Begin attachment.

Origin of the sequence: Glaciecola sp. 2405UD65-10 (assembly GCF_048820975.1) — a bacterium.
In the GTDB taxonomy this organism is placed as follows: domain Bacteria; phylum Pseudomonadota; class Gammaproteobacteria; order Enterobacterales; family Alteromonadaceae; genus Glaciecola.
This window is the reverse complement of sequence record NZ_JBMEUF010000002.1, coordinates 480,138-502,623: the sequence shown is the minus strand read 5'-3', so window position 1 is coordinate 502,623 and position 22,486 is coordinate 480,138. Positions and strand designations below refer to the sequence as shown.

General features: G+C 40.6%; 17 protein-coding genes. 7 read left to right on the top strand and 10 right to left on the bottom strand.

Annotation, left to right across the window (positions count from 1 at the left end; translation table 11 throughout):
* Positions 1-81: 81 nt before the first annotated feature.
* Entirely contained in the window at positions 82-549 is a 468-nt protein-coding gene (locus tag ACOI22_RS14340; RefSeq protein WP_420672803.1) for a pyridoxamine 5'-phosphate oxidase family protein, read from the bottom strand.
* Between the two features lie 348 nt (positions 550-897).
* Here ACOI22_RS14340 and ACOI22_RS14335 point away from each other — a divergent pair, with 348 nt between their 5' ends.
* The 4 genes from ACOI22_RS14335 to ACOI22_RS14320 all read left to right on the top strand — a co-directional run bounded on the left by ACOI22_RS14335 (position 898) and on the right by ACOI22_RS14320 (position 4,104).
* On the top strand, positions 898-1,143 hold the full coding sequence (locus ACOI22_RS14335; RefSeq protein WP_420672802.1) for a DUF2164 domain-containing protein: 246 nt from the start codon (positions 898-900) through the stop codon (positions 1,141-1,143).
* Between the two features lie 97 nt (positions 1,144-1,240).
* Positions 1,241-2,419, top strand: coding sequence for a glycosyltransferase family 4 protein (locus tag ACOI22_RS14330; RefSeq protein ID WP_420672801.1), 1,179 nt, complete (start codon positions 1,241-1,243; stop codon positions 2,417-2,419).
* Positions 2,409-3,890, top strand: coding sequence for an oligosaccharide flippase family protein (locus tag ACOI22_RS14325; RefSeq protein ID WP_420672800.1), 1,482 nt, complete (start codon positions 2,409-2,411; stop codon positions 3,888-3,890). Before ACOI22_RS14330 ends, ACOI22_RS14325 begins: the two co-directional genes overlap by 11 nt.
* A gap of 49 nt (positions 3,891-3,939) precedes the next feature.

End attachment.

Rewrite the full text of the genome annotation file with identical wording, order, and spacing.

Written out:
Origin of the sequence: Glaciecola sp. 2405UD65-10 (assembly GCF_048820975.1) — a bacterium.
In the GTDB taxonomy this organism is placed as follows: domain Bacteria; phylum Pseudomonadota; class Gammaproteobacteria; order Enterobacterales; family Alteromonadaceae; genus Glaciecola.
This window is the reverse complement of sequence record NZ_JBMEUF010000002.1, coordinates 480,138-502,623: the sequence shown is the minus strand read 5'-3', so window position 1 is coordinate 502,623 and position 22,486 is coordinate 480,138. Positions and strand designations below refer to the sequence as shown.

General features: G+C 40.6%; 17 protein-coding genes. 7 read left to right on the top strand and 10 right to left on the bottom strand.

Annotation, left to right across the window (positions count from 1 at the left end; translation table 11 throughout):
* Positions 1-81: 81 nt before the first annotated feature.
* Entirely contained in the window at positions 82-549 is a 468-nt protein-coding gene (locus tag ACOI22_RS14340; RefSeq protein WP_420672803.1) for a pyridoxamine 5'-phosphate oxidase family protein, read from the bottom strand.
* Between the two features lie 348 nt (positions 550-897).
* Here ACOI22_RS14340 and ACOI22_RS14335 point away from each other — a divergent pair, with 348 nt between their 5' ends.
* The 4 genes from ACOI22_RS14335 to ACOI22_RS14320 all read left to right on the top strand — a co-directional run bounded on the left by ACOI22_RS14335 (position 898) and on the right by ACOI22_RS14320 (position 4,104).
* On the top strand, positions 898-1,143 hold the full coding sequence (locus ACOI22_RS14335; RefSeq protein WP_420672802.1) for a DUF2164 domain-containing protein: 246 nt from the start codon (positions 898-900) through the stop codon (positions 1,141-1,143).
* Between the two features lie 97 nt (positions 1,144-1,240).
* Positions 1,241-2,419, top strand: coding sequence for a glycosyltransferase family 4 protein (locus tag ACOI22_RS14330; RefSeq protein ID WP_420672801.1), 1,179 nt, complete (start codon positions 1,241-1,243; stop codon positions 2,417-2,419).
* Positions 2,409-3,890, top strand: coding sequence for an oligosaccharide flippase family protein (locus tag ACOI22_RS14325; RefSeq protein ID WP_420672800.1), 1,482 nt, complete (start codon positions 2,409-2,411; stop codon positions 3,888-3,890). Before ACOI22_RS14330 ends, ACOI22_RS14325 begins: the two co-directional genes overlap by 11 nt.
* A gap of 49 nt (positions 3,891-3,939) precedes the next feature.